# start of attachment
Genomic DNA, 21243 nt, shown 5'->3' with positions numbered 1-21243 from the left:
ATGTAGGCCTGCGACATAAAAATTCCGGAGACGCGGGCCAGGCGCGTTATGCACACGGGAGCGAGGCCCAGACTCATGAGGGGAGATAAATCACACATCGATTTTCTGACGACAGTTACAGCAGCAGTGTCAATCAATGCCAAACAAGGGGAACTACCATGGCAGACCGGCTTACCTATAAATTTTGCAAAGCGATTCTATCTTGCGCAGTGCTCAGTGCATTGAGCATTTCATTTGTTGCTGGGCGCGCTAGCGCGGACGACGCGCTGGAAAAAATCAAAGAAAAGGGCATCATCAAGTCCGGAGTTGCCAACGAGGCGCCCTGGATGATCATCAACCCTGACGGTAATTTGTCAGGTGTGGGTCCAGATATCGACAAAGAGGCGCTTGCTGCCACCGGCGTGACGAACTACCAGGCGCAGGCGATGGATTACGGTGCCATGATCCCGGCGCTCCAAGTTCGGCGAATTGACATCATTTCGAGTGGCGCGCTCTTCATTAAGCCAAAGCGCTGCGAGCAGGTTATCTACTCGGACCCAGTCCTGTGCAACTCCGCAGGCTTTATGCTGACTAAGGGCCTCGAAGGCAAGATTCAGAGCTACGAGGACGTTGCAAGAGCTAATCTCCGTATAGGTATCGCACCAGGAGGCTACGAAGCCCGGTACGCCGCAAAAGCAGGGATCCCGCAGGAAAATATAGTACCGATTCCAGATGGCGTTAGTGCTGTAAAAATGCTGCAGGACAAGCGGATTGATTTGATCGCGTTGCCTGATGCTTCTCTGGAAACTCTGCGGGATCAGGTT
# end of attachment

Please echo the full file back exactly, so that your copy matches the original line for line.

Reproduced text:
Genomic DNA, 21243 nt, shown 5'->3' with positions numbered 1-21243 from the left:
ATGTAGGCCTGCGACATAAAAATTCCGGAGACGCGGGCCAGGCGCGTTATGCACACGGGAGCGAGGCCCAGACTCATGAGGGGAGATAAATCACACATCGATTTTCTGACGACAGTTACAGCAGCAGTGTCAATCAATGCCAAACAAGGGGAACTACCATGGCAGACCGGCTTACCTATAAATTTTGCAAAGCGATTCTATCTTGCGCAGTGCTCAGTGCATTGAGCATTTCATTTGTTGCTGGGCGCGCTAGCGCGGACGACGCGCTGGAAAAAATCAAAGAAAAGGGCATCATCAAGTCCGGAGTTGCCAACGAGGCGCCCTGGATGATCATCAACCCTGACGGTAATTTGTCAGGTGTGGGTCCAGATATCGACAAAGAGGCGCTTGCTGCCACCGGCGTGACGAACTACCAGGCGCAGGCGATGGATTACGGTGCCATGATCCCGGCGCTCCAAGTTCGGCGAATTGACATCATTTCGAGTGGCGCGCTCTTCATTAAGCCAAAGCGCTGCGAGCAGGTTATCTACTCGGACCCAGTCCTGTGCAACTCCGCAGGCTTTATGCTGACTAAGGGCCTCGAAGGCAAGATTCAGAGCTACGAGGACGTTGCAAGAGCTAATCTCCGTATAGGTATCGCACCAGGAGGCTACGAAGCCCGGTACGCCGCAAAAGCAGGGATCCCGCAGGAAAATATAGTACCGATTCCAGATGGCGTTAGTGCTGTAAAAATGCTGCAGGACAAGCGGATTGATTTGATCGCGTTGCCTGATGCTTCTCTGGAAACTCTGCGGGATCAGGTT